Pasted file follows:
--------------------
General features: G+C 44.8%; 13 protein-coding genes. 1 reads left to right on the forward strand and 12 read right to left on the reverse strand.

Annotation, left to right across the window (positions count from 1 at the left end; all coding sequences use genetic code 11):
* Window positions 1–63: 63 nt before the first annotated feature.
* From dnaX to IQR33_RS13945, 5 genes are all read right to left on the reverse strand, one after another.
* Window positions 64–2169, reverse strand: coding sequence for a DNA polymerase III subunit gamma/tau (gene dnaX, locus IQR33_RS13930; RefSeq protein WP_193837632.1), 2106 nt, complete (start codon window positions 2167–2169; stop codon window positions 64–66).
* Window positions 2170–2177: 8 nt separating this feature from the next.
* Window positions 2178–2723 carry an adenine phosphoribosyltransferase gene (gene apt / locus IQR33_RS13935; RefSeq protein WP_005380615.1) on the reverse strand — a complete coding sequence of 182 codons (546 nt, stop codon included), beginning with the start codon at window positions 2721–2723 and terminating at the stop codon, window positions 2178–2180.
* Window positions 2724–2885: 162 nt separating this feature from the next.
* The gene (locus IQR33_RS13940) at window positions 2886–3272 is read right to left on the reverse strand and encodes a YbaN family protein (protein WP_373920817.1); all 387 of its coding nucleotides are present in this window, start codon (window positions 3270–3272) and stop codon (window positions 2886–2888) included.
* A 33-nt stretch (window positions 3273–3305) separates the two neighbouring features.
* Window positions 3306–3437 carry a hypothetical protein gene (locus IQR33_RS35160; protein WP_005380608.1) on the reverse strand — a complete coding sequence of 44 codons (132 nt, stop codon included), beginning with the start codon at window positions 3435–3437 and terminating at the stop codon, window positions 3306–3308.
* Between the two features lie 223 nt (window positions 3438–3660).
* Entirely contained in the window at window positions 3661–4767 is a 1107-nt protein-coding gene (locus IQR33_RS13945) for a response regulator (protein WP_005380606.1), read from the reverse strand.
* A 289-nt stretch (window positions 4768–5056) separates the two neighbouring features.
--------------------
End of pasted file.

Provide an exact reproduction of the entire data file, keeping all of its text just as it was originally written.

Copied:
General features: G+C 44.8%; 13 protein-coding genes. 1 reads left to right on the forward strand and 12 read right to left on the reverse strand.

Annotation, left to right across the window (positions count from 1 at the left end; all coding sequences use genetic code 11):
* Window positions 1–63: 63 nt before the first annotated feature.
* From dnaX to IQR33_RS13945, 5 genes are all read right to left on the reverse strand, one after another.
* Window positions 64–2169, reverse strand: coding sequence for a DNA polymerase III subunit gamma/tau (gene dnaX, locus IQR33_RS13930; RefSeq protein WP_193837632.1), 2106 nt, complete (start codon window positions 2167–2169; stop codon window positions 64–66).
* Window positions 2170–2177: 8 nt separating this feature from the next.
* Window positions 2178–2723 carry an adenine phosphoribosyltransferase gene (gene apt / locus IQR33_RS13935; RefSeq protein WP_005380615.1) on the reverse strand — a complete coding sequence of 182 codons (546 nt, stop codon included), beginning with the start codon at window positions 2721–2723 and terminating at the stop codon, window positions 2178–2180.
* Window positions 2724–2885: 162 nt separating this feature from the next.
* The gene (locus IQR33_RS13940) at window positions 2886–3272 is read right to left on the reverse strand and encodes a YbaN family protein (protein WP_373920817.1); all 387 of its coding nucleotides are present in this window, start codon (window positions 3270–3272) and stop codon (window positions 2886–2888) included.
* A 33-nt stretch (window positions 3273–3305) separates the two neighbouring features.
* Window positions 3306–3437 carry a hypothetical protein gene (locus IQR33_RS35160; protein WP_005380608.1) on the reverse strand — a complete coding sequence of 44 codons (132 nt, stop codon included), beginning with the start codon at window positions 3435–3437 and terminating at the stop codon, window positions 3306–3308.
* Between the two features lie 223 nt (window positions 3438–3660).
* Entirely contained in the window at window positions 3661–4767 is a 1107-nt protein-coding gene (locus IQR33_RS13945) for a response regulator (protein WP_005380606.1), read from the reverse strand.
* A 289-nt stretch (window positions 4768–5056) separates the two neighbouring features.